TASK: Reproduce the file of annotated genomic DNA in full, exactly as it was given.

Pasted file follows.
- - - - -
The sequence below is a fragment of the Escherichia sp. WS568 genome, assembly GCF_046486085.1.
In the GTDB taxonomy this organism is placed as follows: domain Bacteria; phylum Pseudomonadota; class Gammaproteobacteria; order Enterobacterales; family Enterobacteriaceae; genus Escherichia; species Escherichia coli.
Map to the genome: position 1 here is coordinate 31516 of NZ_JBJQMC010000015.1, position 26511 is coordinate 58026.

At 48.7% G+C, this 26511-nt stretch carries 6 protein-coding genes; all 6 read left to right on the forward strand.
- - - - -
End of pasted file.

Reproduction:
The sequence below is a fragment of the Escherichia sp. WS568 genome, assembly GCF_046486085.1.
In the GTDB taxonomy this organism is placed as follows: domain Bacteria; phylum Pseudomonadota; class Gammaproteobacteria; order Enterobacterales; family Enterobacteriaceae; genus Escherichia; species Escherichia coli.
Map to the genome: position 1 here is coordinate 31516 of NZ_JBJQMC010000015.1, position 26511 is coordinate 58026.

At 48.7% G+C, this 26511-nt stretch carries 6 protein-coding genes; all 6 read left to right on the forward strand.